Attachment #8581169 - Flags: review?(nfroyd) → review+
Carrying forward r=nfroyd. Thanks for the quick reviews!

I decided to make the one-parameter version of MakeEnumeratedRange() call the two-parameter version, since the assertions check the same things.

(In reply to Nathan Froyd [:froydnj] [:nfroyd] from comment #8)
> Nit: trailing whitespace.
> 
> Also, for the purposes of mxr (dxr?) directory listings, it's nice to have a
> single-line summary comment.  So can you put back your previous summary
> comment with a tweak, something like:
> 
> /* Iterator over contiguous enum values */
> 
> and then follow with the explanation you have now?

Done, and stripped trailing whitespace.

> 1) Compilers are supposed to ignore pragmas they don't understand, but IIRC,
> we also have clang and GCC configured to warn on unknown pragmas.  Does
> clang quietly ignore these, loudly ignore these, or follow them?  (Since
> clang also defines __GNUC__.)

Clang supports both -Wtype-limits and the GCC diagnostics pragma (I checked). Not surprising since it's supposed to work as a drop-in replacement.

> 2) Does the warning suppression actually apply to the instantiation of the
> templates, not just the definition?  That's pretty slick if so.

Yep! Try was burning without it (though now that bug 1143966 has landed, my particular use won't require it). I'll send a version to try with that reverted to ensure my changes didn't break this.

> > +  MOZ_ASSERT_IF(EnumType(0) < aEnd,
> > +                UnsignedType(aEnd) <= UnsignedType(MaxValue<IntType>::value));
> 
> This is to guard against cases like:
> 
> enum Example {
>   ...
>   VALUE = 0xffffffff;
> }
> 
> MakeEnumeratedRange<int32_t>(..., VALUE);
> 
> yes?

Right. If both limits are non-negative, we have no way of knowing whether the underlying type of the enum is signed or unsigned, so if IntType is signed we have to check that the maximum value of IntType is less than aEnd if both are interpreted as unsigned numbers.

Thankfully, we can use EnumType(0) < aEnd to sidestep signedness issues *before* we actually know that aEnd is non-negative. Still, the assert as written was a bit confusing. I changed it to the following, which should be somewhat more optimal and clarify the intent:

MOZ_ASSERT_IF(aBegin >= EnumType(0) && IsSigned<IntType>::value, UnsignedType(aEnd) <= UnsignedType(MaxValue<IntType>::value));

> > +  MOZ_ASSERT_IF(aBegin < EnumType(0),
> > +                SignedType(MinValue<IntType>::value) >= SignedType(aBegin));
> 
> Shouldn't this be <=?

Ah, good point. But in fact, the static_assert and the IntType signedness assert should be enough to ensure that this assert (when corrected) always passes anyway, so I just removed it instead. This also let me get rid of the SignedType typedef.
Attachment #8581169 - Attachment is obsolete: true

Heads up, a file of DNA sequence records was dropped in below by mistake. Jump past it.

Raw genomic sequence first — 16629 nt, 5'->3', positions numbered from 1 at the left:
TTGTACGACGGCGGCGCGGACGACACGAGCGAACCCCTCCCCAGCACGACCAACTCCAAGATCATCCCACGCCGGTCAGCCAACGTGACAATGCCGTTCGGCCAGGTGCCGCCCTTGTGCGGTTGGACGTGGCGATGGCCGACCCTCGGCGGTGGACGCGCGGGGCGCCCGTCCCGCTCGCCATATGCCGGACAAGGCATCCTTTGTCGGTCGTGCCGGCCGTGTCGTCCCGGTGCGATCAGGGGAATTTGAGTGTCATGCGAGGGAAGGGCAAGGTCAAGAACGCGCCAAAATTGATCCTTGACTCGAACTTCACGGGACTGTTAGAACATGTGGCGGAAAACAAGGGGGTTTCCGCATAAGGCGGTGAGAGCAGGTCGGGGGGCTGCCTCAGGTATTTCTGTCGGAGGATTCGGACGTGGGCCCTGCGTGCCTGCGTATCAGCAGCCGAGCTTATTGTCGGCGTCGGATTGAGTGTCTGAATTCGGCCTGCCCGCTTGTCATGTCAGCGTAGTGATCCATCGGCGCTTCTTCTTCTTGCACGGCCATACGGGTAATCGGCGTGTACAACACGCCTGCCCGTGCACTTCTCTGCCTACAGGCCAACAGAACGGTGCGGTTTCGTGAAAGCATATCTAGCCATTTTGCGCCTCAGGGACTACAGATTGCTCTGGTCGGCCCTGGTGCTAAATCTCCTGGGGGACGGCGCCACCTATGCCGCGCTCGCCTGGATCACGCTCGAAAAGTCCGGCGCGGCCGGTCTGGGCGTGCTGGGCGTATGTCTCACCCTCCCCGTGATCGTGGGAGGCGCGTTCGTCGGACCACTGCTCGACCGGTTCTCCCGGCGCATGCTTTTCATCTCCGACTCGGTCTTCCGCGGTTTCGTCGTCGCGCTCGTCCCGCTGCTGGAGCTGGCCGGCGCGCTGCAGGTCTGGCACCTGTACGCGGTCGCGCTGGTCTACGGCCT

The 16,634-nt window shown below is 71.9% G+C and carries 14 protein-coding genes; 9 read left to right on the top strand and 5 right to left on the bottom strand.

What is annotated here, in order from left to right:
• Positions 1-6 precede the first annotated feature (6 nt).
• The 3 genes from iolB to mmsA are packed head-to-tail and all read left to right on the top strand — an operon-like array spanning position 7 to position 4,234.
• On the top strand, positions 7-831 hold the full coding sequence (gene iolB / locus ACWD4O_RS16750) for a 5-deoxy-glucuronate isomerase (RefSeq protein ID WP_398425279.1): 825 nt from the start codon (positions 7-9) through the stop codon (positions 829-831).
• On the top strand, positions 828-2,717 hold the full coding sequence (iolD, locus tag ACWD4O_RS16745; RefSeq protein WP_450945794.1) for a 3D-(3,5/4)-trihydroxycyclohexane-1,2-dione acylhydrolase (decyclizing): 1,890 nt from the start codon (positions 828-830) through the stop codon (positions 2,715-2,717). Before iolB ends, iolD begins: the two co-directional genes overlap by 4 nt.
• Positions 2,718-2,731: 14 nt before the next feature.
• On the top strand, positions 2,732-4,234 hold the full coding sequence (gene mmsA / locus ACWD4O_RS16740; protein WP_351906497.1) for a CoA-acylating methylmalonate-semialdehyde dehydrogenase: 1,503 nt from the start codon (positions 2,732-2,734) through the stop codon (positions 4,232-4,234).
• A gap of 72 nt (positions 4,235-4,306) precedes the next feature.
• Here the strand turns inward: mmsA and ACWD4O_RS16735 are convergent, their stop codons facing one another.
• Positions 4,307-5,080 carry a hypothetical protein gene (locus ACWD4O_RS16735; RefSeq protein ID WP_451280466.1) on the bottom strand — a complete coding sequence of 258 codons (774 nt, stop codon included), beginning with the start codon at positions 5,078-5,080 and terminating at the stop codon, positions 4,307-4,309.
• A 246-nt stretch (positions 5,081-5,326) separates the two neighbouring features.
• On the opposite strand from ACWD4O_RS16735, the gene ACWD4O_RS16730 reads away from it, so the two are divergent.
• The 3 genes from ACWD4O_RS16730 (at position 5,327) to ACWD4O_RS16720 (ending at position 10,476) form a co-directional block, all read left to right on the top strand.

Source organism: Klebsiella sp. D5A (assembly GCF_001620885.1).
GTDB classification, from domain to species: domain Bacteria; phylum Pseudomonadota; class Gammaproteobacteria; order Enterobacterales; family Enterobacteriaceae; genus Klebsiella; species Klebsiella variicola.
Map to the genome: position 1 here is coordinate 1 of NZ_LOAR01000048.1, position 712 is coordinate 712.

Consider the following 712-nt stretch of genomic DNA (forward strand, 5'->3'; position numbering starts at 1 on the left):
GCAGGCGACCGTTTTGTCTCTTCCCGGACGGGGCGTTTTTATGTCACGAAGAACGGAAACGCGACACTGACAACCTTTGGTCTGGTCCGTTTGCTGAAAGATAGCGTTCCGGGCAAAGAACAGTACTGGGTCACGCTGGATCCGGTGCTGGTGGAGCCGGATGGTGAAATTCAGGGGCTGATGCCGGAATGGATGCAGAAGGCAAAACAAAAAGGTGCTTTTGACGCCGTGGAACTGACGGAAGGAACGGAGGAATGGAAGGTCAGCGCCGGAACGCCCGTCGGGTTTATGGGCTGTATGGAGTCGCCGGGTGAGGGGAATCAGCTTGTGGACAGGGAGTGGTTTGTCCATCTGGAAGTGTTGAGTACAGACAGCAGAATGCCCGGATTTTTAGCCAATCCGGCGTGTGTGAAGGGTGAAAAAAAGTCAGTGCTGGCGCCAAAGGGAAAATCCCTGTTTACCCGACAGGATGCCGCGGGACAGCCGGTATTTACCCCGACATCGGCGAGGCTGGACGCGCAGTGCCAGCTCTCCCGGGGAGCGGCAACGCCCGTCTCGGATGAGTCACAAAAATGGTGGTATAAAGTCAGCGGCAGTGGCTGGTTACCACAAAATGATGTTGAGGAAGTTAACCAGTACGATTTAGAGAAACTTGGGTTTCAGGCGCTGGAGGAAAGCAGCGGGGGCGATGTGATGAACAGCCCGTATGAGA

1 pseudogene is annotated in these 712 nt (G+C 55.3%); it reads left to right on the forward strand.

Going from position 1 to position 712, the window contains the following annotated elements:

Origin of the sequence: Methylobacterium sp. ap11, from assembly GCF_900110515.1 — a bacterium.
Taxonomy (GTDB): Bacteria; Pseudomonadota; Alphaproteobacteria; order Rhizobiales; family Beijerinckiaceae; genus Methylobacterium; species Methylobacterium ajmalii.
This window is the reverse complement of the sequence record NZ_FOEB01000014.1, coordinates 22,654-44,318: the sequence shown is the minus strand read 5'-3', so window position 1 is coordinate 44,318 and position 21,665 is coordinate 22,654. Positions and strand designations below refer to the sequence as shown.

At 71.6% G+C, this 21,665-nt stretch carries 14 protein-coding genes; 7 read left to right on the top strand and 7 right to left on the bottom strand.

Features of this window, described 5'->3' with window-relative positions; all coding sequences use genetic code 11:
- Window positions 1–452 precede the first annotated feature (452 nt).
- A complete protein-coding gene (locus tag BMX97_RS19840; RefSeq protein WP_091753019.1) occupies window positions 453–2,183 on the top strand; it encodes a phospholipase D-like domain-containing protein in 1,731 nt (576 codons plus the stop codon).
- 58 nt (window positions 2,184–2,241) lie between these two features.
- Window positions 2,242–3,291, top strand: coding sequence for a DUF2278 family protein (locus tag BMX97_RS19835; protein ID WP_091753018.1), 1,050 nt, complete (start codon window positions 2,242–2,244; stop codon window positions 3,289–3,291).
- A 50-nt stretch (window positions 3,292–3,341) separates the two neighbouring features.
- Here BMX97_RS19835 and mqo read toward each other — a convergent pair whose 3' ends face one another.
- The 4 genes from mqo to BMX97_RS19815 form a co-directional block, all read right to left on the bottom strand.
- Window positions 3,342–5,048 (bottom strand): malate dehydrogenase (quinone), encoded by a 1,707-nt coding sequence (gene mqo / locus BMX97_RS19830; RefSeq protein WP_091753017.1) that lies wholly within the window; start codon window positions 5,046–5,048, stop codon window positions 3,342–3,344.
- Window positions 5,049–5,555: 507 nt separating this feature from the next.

Attachment #8581632 - Flags: review+
(In reply to Emanuel Hoogeveen [:ehoogeveen] from comment #9)
> we have to check that the maximum value of IntType is less than aEnd
> if both are interpreted as unsigned numbers.

More than, even. The actual assert does it the other way around :)
Hang on, I just realized that aBegin == aEnd still gives a valid, albeit empty range. IntegerRange does the right thing here.
Keywords: checkin-needed
Carrying forward r=nfroyd. This just loosens an assertion slightly, so I don't think it needs another try run.

With this change, the behavior will more closely match regular for loops, where you might end up with valid situations where i == n, causing the for loop to never execute. It will still assert on the conceptual equivalent of i > n, since that would never reach the end value.
Attachment #8581632 - Attachment is obsolete: true
Attachment #8582011 - Flags: review+
Keywords: checkin-needed
https://hg.mozilla.org/mozilla-central/rev/f6850a11e315
Status: ASSIGNED → RESOLVED
Closed: 5 years ago
Resolution: --- → FIXED
Target Milestone: --- → mozilla39
Comment on attachment 8582011 [details] [diff] [review]
v3.1 - Add an EnumeratedRange class to iterate EnumeratedArrays.

Review of attachment 8582011 [details] [diff] [review]:
-----------------------------------------------------------------

::: mfbt/EnumeratedRange.h
@@ +198,5 @@
> +template<typename IntType, typename EnumType>
> +inline detail::EnumeratedRange<IntType, EnumType>
> +MakeEnumeratedRange(EnumType aBegin, EnumType aEnd)
> +{
> +  typedef typename MakeUnsigned<IntType>::Type UnsignedType;

In optimized builds, GCC 4.8 complains with the following error message:

error: typedef 'UnsignedType' locally defined but not used [-Werror=unused-local-typedefs]
   typedef typename MakeUnsigned<IntType>::Type UnsignedType;

I suggest adding a #ifdef DEBUG around this typedef.
Attachment #8583167 - Flags: review?(emanuel.hoogeveen)
Comment on attachment 8583167 [details] [diff] [review]
Remove gcc warning about unused typedef.

Review of attachment 8583167 [details] [diff] [review]:
-----------------------------------------------------------------

Ah, I didn't consider that. Looks fine.
Attachment #8583167 - Flags: review?(emanuel.hoogeveen) → review+
Attachment #8582011 - Flags: checkin+
Keywords: checkin-needed